Cosmetics industry mainstays like Estée Lauder Co s. are looking at ways new technology can help them stay competitive amid rivals that now include dozens of new beauty brands that are growing fast and appealing to younger crowds.
For Estée Lauder—which is considering uses for artificial intelligence, data analytics and 3-D printing—this has made its information technology group more involved in innovation.
“Our consumers are expecting experiences that really merge prestige beauty and technology,” said Michael Smith, chief information officer of the New York-based firm.
Technology is a key component of the company’s growth strategy, he said. An IT group consolidation last fall made it easier for teams to collaborate on technology-focused consumer experiences. Previously spread across eight locations in the New York area, the IT team now occupies two offices: one in Melville and another in Long Island City, Queens.
The Queens location also features a dedicated office space for the company’s first IT-focused innovation lab.
Large beauty industry companies such as Estée Lauder have always invested heavily in innovation. Now, IT groups are getting more involved. For example, IT teams can help companies leverage data to help spot trends early and respond to consumer needs with new tools, analysts say.
Estée Lauder, whose brands include Aerin, Clinique and Jo Malone London, reported quarterly net sales of $4.01 billion for the period ending Dec. 31, a 7% increase over the prior-year quarter, driven by demand for high-end beauty products in Asia.
Estée Lauder’s Queens outpost hosts design-thinking sessions at the innovation lab, in which data scientists, user experience designers and engineers collaborate with employees in customer engagement, retail and marketing.
Some of the sessions focus on how technology can create unique experiences that will make customers linger in the store or experiment with a product in a new way, said Kimberly Saxton, vice president of global IT operations and strategy.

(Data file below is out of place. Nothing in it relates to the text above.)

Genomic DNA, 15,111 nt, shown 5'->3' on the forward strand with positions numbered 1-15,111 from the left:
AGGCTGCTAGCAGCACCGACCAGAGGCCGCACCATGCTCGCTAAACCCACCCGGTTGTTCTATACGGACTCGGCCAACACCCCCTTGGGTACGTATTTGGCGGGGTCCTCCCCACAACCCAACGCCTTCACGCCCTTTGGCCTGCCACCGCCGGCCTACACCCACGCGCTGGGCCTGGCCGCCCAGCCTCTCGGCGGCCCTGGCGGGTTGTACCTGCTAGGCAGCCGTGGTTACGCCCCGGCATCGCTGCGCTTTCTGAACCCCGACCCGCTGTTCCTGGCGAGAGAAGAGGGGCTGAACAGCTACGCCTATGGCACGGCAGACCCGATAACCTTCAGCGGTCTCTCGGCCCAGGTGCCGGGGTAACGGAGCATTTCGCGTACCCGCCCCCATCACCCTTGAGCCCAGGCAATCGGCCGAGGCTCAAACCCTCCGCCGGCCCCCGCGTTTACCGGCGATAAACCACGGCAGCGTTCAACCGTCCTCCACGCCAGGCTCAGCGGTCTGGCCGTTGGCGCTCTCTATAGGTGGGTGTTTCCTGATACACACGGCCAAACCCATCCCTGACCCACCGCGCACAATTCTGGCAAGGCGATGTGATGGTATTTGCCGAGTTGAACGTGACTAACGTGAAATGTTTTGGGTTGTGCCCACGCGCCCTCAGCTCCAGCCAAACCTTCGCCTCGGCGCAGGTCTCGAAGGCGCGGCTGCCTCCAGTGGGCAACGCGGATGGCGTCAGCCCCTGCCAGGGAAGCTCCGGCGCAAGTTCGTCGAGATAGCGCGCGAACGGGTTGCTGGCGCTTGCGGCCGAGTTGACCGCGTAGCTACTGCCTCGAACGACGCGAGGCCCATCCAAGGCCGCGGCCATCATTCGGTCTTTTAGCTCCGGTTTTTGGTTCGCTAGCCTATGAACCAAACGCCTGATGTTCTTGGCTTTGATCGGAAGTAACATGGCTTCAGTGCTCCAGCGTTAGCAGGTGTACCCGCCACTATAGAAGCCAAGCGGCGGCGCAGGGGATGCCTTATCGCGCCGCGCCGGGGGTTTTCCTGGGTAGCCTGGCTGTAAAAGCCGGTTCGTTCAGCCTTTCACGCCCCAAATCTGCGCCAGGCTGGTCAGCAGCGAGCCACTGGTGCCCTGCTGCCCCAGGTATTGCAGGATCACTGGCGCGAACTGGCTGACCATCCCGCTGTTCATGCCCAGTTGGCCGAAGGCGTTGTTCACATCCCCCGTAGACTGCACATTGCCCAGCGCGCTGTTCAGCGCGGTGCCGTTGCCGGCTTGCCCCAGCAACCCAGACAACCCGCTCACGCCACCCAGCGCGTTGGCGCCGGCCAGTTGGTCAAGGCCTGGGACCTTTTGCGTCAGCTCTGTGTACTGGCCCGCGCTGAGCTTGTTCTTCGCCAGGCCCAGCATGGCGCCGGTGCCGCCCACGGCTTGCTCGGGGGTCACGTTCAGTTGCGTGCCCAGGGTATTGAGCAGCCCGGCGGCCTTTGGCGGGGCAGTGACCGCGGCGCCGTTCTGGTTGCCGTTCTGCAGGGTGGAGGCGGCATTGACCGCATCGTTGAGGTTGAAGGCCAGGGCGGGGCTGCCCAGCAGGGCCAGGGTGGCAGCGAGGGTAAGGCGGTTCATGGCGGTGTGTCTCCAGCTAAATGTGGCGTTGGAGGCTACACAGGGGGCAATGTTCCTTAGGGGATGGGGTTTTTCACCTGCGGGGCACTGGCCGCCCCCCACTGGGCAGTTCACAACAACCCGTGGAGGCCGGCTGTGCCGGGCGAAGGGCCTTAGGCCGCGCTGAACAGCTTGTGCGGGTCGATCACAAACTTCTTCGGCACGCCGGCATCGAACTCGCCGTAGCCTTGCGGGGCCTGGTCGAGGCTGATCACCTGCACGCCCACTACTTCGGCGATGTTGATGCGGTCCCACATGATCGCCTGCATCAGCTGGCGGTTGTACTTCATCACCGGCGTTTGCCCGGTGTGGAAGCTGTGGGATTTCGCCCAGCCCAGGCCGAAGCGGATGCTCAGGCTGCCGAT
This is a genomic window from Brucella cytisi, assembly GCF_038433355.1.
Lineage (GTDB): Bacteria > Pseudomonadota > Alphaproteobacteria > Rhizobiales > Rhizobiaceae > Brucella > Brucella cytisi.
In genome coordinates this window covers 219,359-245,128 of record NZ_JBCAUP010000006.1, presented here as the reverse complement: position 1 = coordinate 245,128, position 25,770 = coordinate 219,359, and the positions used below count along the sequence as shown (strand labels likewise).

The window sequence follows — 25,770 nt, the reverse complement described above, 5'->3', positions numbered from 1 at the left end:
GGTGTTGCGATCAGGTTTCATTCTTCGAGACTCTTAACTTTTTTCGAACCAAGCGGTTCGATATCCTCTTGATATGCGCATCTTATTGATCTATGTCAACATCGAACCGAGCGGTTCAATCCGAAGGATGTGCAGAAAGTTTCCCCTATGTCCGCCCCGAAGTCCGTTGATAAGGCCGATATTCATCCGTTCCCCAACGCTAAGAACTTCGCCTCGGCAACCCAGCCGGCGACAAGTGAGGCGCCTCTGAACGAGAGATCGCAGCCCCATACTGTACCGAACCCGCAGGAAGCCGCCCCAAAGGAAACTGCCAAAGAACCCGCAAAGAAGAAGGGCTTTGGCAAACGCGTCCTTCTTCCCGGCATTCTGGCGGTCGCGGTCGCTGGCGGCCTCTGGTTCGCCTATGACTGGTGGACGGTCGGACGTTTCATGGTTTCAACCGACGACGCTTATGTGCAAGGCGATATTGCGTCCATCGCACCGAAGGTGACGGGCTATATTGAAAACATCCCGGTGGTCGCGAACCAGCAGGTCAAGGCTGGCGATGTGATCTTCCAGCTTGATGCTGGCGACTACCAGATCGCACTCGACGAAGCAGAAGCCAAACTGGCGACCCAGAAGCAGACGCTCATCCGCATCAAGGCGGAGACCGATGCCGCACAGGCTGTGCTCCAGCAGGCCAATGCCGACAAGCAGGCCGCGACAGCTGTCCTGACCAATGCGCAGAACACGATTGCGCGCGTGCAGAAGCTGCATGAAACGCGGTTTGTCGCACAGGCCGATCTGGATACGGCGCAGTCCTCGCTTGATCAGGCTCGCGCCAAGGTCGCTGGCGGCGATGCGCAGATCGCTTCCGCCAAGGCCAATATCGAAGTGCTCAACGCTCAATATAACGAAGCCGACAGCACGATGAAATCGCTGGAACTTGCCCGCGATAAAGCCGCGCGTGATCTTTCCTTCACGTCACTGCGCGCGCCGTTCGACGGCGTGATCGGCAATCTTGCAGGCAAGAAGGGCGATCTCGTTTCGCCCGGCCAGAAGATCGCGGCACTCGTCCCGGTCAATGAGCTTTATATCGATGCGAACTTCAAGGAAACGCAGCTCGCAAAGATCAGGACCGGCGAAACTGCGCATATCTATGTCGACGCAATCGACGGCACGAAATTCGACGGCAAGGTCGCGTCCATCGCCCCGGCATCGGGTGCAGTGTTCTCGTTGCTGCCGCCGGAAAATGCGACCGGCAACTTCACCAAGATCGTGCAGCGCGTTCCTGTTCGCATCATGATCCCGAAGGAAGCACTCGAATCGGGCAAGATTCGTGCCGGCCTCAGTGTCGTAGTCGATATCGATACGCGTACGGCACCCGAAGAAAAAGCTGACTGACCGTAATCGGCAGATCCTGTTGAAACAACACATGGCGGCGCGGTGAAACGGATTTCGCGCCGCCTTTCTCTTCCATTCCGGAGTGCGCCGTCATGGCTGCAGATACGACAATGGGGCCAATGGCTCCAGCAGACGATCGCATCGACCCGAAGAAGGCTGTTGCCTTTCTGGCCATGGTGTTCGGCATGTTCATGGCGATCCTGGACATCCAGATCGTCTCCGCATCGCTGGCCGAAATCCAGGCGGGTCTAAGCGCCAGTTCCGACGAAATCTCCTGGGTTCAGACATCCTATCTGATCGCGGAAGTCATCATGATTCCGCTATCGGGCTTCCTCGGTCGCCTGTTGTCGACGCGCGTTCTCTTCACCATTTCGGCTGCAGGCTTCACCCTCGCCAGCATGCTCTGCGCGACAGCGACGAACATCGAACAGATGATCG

“There’s many products that are effective out there,” said Ms. Saxton, who reports to Mr. Smith. “How do you differentiate and create that sort of love and that really intense following? It’s part of wrapping the product in additional experiences.”
In one idea, users scan their face with a mobile device and receive product recommendations based on an analysis of their skin, factoring in wrinkles and blemishes. In another, users can upload photographs of a makeup look they want to replicate and an app will recommend lipsticks, eye shadows and other products that match the photograph.
Another idea being discussed at the innovation lab is how 3-D printing could possibly lower a customer’s carbon footprint by manufacturing products in stores, Ms. Saxton said.
Revlon Inc., another beauty industry giant, in late 2018 formed an in-house technology council led by Chief Technology Officer Chau Banks. The council, which includes employees in areas such as IT and global customer engagement, is evaluating several technologies propelled by AI and augmented reality, said Debbie Perelman, president and chief executive of Revlon.
“IT does play a part in this as we are learning the importance and role technology plays in the customer purchasing decision and journey,” Ms. Perelman said in an email.
Ingredient innovation in the beauty industry remains paramount, but technology-enabled consumer experiences are becoming more important to help brands stand out from the competition, said Carrie Mellage, vice president of consumer products for research firm Kline & Co. “IT teams are getting more involved,” she said.
Competition in the beauty industry is fierce, with about 100 independent brands luring consumers with factors like celebrity appeal, social-media influence, a cult following, and commitment to sustainability and clean ingredients.
“We’ve seen those ‘indies’ or ‘ankle-biters’ really taking a share of the industry,” Ms. Mellage said. Large beauty companies are still successful, but up-and-coming brands are growing much faster in some cases. “In the past, they were maybe not collectively as much of a threat as they are today,” she said.
Estée Lauder’s Mr. Smith, whose IT group consists of hundreds of employees, says culture and talent are the driving forces for innovation. The Queens outpost—with game rooms, standing desks, high-tech meeting rooms and a rooftop—was designed with that in mind. The office lists about a dozen IT job openings. “We can and should be the destination for the top tech talent on the planet,” Mr. Smith said.